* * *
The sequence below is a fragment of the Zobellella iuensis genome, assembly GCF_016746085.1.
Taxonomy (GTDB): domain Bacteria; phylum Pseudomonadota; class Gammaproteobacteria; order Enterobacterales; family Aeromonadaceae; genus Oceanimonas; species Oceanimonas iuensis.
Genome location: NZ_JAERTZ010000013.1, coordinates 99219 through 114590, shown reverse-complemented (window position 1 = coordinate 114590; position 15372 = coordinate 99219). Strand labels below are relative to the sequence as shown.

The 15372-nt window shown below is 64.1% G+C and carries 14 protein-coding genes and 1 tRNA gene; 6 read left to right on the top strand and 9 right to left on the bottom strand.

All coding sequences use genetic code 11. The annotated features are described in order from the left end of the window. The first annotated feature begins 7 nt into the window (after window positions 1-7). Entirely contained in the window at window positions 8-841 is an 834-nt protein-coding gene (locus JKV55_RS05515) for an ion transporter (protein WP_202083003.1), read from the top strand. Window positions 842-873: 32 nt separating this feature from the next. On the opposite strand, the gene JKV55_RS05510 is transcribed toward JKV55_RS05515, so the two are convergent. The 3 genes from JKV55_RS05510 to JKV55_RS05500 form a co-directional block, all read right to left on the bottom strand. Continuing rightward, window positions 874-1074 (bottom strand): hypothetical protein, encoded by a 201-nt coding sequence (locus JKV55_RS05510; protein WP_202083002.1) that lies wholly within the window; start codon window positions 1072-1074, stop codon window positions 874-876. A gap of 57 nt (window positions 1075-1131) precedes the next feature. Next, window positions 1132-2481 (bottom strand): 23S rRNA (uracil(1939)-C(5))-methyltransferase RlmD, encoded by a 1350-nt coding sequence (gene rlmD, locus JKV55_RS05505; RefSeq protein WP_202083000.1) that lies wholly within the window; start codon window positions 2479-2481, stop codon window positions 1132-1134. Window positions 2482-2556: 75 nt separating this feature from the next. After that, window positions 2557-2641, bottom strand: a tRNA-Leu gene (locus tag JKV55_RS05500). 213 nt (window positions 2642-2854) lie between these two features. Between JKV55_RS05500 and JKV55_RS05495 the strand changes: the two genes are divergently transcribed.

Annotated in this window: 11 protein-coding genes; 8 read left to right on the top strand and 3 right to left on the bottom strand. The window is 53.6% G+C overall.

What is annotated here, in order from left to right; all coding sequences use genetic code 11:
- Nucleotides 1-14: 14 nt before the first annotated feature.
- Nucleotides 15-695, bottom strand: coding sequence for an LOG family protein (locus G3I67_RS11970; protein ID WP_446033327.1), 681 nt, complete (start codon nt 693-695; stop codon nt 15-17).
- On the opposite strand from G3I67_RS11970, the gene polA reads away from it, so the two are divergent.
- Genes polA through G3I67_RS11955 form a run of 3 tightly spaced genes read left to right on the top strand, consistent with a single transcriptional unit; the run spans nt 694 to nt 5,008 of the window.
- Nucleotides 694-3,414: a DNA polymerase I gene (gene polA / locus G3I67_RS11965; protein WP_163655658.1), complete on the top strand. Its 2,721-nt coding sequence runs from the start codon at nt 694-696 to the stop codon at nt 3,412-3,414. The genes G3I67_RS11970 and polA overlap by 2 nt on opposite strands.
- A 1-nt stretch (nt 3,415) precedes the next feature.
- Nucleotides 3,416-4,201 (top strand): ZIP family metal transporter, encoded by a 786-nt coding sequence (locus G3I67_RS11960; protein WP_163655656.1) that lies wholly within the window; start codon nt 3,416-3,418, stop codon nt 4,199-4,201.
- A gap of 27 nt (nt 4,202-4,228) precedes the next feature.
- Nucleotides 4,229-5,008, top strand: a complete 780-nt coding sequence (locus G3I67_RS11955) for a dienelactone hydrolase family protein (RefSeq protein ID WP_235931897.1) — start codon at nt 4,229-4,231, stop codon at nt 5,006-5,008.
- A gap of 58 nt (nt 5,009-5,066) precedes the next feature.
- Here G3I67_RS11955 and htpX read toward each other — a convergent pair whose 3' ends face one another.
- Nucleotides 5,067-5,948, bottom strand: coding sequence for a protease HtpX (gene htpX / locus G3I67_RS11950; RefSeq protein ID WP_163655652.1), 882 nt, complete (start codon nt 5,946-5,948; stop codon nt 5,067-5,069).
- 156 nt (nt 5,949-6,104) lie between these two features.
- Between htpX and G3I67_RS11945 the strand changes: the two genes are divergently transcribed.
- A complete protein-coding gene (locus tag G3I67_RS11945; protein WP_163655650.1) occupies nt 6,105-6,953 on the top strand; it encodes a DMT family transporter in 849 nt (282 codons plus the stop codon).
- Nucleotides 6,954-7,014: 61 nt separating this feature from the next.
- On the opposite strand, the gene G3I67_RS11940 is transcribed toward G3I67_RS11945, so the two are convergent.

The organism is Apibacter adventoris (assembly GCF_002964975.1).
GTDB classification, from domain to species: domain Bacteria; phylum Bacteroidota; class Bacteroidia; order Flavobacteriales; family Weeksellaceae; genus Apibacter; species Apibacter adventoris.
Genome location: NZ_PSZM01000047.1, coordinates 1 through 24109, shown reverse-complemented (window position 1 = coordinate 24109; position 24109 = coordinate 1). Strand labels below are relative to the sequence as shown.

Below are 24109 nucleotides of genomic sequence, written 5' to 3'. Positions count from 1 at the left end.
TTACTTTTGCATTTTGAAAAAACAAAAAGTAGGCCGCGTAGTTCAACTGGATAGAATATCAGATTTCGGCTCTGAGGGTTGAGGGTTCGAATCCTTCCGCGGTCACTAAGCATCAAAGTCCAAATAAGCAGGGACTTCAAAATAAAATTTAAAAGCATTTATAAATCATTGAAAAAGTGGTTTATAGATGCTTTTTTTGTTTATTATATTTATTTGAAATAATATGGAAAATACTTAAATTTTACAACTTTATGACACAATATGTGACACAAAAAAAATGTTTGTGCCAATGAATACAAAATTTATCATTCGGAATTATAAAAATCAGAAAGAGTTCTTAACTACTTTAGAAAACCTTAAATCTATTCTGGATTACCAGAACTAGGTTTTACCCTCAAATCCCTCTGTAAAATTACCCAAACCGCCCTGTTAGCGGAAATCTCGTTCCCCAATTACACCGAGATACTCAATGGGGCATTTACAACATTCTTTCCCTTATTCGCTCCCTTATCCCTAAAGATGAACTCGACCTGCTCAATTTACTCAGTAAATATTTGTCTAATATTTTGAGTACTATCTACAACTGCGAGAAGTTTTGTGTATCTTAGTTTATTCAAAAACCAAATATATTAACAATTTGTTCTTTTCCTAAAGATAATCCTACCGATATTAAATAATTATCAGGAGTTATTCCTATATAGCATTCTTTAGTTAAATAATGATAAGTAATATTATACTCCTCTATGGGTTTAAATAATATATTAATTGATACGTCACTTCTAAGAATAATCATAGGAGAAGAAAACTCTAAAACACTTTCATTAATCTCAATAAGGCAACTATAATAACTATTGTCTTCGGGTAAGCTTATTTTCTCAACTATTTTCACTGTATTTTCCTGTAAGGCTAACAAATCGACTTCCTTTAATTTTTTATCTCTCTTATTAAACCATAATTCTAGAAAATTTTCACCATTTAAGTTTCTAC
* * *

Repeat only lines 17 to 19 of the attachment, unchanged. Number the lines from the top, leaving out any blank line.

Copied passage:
- A gap of 58 nt (nt 5,009-5,066) precedes the next feature.
- Here G3I67_RS11955 and htpX read toward each other — a convergent pair whose 3' ends face one another.
- Nucleotides 5,067-5,948, bottom strand: coding sequence for a protease HtpX (gene htpX / locus G3I67_RS11950; RefSeq protein ID WP_163655652.1), 882 nt, complete (start codon nt 5,946-5,948; stop codon nt 5,067-5,069).